It looks like I'm a bit late, but I'll leave this here for future visitors also struggling with this.
$ sudo apt install vim-nox
This is the Vim package in Debian Stretch that adds support for scripting languages.
You should try to do it this way, as it is easier to update/remove.
Edit: Consider switching to Neovim
If you look at the options used to build the various packages (in debian/rules), you'll see
NOINTERPFLAGS+=--enable-pythoninterp --with-python-config-dir=$(shell python-config --...
I usually use this procedure for installation (used also under Debian 9)
# Clean from standard vim
sudo apt-get remove --purge vim vim-runtime vim-gnome vim-tiny vim-common vim-gui-common
# Vim dependency
sudo apt-get install liblua5.1-dev luajit libluajit-5.1 python-dev libperl-dev libncurses5-dev ruby-dev
# if you want gVim add also this
sudo apt-get ...
I too struck this issue after updating from Jessie to Stretch.
As noted in another answer, installing vim-nox should resolve this issue (as vim-nox in Stretch is compiled against python2). However, I figured that python3 is the way of the future. So I decided to fix it another way.
If you need Python2 support, installing vim-nox is probably the best ...
Indeed the version you get with apt-get install vim doesn't have all the features of a version compiled with --with-features=huge. For example you don't always have options like +python or +lua.
A good alternative is to use apt-get install vim-nox which is much more complete.
$ sudo apt-get install vim-gtk (or vim-gnome if you are on Ubuntu) will get you the most complete Vim with the least effort.
Official packages usually lag a bit so, if you really want the latest version, you will have to apply the latest patches and build it yourself.
Be aware, though, that new patches come up every couple of days, so keeping up with ...
/usr/share/vim/vimrc is always sourced regardless of your vimrc (assuming $VIM doesn't point somewhere else - :h system-vimrc). The settings you're probably missing are in defaults.vim, a file that only gets sourced if you don't have a personal vimrc. To get them back add these two lines to your vimrc:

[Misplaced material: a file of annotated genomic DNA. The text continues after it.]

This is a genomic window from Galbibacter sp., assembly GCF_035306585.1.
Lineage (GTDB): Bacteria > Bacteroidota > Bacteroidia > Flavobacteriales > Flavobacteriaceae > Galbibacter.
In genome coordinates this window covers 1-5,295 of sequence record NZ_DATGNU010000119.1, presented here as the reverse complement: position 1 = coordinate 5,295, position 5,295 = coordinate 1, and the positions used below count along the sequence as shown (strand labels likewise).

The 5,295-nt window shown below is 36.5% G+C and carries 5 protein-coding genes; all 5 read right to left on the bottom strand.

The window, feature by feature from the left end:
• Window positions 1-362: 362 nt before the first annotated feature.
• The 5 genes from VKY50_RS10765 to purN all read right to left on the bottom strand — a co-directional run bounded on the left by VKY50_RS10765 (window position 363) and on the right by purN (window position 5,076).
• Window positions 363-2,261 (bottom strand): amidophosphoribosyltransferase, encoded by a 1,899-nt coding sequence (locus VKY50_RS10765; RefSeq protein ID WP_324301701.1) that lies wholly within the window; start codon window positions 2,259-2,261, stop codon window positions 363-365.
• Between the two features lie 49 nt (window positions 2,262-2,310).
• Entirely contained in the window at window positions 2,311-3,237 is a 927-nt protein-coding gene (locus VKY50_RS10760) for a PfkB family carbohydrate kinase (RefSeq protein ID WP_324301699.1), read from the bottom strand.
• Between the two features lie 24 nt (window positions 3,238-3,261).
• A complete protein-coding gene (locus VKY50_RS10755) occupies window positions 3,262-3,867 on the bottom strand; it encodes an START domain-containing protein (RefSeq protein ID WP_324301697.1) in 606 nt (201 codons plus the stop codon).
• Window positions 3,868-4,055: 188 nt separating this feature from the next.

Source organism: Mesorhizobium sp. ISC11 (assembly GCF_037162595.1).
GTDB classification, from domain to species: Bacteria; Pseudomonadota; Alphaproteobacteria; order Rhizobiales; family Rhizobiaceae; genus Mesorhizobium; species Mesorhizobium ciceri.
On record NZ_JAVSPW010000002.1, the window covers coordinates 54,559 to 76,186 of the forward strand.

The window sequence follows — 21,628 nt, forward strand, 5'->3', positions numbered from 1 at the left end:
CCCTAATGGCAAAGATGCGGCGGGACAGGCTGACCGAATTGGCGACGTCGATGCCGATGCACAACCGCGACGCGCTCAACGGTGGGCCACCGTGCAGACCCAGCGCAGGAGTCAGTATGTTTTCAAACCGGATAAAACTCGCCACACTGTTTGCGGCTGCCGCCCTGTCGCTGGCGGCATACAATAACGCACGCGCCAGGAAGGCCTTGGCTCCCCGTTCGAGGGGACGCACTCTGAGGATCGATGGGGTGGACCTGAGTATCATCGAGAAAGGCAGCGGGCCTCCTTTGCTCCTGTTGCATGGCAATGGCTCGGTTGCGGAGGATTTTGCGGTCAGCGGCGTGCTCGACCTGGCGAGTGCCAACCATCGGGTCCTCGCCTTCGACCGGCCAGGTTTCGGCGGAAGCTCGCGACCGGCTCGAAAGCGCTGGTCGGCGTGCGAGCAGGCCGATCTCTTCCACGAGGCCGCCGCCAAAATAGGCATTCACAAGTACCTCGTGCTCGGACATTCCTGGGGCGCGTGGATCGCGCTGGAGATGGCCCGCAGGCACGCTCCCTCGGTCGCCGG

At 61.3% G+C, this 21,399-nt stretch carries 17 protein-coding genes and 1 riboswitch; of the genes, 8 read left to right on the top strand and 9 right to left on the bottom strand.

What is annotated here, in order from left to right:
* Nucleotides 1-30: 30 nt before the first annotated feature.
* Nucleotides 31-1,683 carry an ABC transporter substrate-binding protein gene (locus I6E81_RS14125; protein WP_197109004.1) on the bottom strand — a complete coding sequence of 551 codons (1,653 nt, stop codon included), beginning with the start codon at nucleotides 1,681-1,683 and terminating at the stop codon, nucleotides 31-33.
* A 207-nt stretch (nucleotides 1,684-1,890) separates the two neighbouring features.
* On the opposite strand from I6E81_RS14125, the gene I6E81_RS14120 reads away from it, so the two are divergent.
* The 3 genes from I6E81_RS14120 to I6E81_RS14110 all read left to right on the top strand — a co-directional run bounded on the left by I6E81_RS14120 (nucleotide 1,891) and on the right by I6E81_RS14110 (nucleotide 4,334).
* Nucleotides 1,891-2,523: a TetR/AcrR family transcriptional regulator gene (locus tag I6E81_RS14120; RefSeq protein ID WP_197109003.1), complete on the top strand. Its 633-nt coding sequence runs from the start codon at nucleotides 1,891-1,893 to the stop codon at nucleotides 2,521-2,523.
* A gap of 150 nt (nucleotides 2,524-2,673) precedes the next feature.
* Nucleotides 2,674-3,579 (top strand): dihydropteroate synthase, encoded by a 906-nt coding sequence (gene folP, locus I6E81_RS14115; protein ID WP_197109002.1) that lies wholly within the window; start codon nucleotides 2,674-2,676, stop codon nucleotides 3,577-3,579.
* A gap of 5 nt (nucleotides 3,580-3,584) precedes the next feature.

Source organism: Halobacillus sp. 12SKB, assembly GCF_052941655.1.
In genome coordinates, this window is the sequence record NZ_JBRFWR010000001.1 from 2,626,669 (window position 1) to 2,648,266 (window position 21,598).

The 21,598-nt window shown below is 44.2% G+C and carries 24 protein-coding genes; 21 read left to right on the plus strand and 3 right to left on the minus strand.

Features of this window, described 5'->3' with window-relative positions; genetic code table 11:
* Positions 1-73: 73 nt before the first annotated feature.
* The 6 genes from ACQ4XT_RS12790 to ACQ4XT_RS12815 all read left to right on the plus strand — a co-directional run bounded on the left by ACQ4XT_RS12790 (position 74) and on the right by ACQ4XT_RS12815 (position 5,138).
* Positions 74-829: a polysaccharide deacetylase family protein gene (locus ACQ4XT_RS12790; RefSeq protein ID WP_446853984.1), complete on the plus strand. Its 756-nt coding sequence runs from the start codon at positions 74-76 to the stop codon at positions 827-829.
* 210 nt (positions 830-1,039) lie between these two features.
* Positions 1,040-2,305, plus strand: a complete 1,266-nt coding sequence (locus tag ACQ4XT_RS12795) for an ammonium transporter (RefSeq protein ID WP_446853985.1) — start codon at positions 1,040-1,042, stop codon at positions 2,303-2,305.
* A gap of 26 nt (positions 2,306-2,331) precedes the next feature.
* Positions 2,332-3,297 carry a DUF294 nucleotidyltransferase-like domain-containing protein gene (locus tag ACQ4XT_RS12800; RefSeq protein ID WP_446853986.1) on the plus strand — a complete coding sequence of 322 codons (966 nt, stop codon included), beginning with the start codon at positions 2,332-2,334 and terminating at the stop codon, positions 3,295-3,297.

The addon packages in Debian/Ubuntu are typically managed using the vim-addon-manager package.
Once an addon package is installed, you run vam install <addon> to enable it in your user's config. In this case, you likely want to run vam install youcompleteme but vam list can confirm the addon name.
If you want more features (and something more up to date than whats in the apt packages), you have to compile it yourself.
You say you are on Debian, and all these should work on that platform.
You will first want to clone the repo and remove any existing vim installations.
git clone https://github.com/vim/vim.git
sudo apt-get remove --purge vim*
If you are looking for a terminal version of vim which supports python (alongs with Lua, Perl, Ruby, and Tcl) without a GUI. I'd recommend to use the vim-nox package.
You can install it with
sudo apt-get install vim-nox
If you are looking for a GUI version vim-gnome is what you are looking for.
sudo apt-get install vim-gnome
Foot page note
And to make it persistent, check out vim's help files under the keyword au for autocmd
Then create a group (i.e. scope/namespace as the ubiquitous term) to protect yourself from duplicate definitions (just like an include guard in C)
" Remove all vimrc autocommands within scope
autocmd BufNewFile,BufRead *....
In Stretch, the packages changed from supporting Python2 to Python3. As mentioned in another answer, it's not possible to build Vim against both Python2 and Python3 in Debian.
I would suggest getting the plugin to support Python3, but if that's not possible then you would need to either build your own Vim against Python2 or use Neovim (which isn't compiled ...
As noted as a comment, the problem was that I had a /usr/local/bin/vim script which was calling vim without quoting the arguments. So as pointed out by @garyjohn the bash expanded $VIMRUNTIME would have been empty.
Random local vim script removed and all is now well.
I can reproduce your issue with the following sequence:
Open Vim or neovim without any arguments.
Specify the filetype to load VimTeX: :set ft=tex.
Insert some simple, compileable LaTeX content in the empty buffer.
Write the buffer to a file, e.g. :write test.tex.
Compile with \ll. We can now observe the issue raised in the question.
The problem is ...
One thing I've just seen is that if cpo contains <, then special characters like <leader> won't be handled right:
< Disable the recognition of special key codes in |<>|
form in mappings, abbreviations, and the "to" part of
menu commands. For example, the command
Logging in and out of the shell solved it for me after all else failed.
Defining let $HOME="/root" in .vimrc does not help as it can not find $HOME directory to read the .vimrc if :!echo $HOME shows nothing, i.e. is empty. ;-)
I tried many possible ways of adding repositories with python support for debian stretch but none of them worked out.
Finally I build my own and then it solved my issue. Here is the link for Vim with python 2 and python support
There is no latex.vim syntax file that ships with Vim (as far as I know, and see on this Fedora 21 install).
Try :set syntax=context or tex or plaintex or initex
I find context a favourite, but that may be first exposure syndrome and the choice of colours.
I couldn't find a specific setting for disabling the wheel while leaving the other mouse features active, but as a workaround, you could map wheel events to do nothing:
map <ScrollWheelUp> <Nop>
map <ScrollWheelDown> <Nop>
You may also need to disable the shift- and control-modified events, and Left and Right if you have a device ...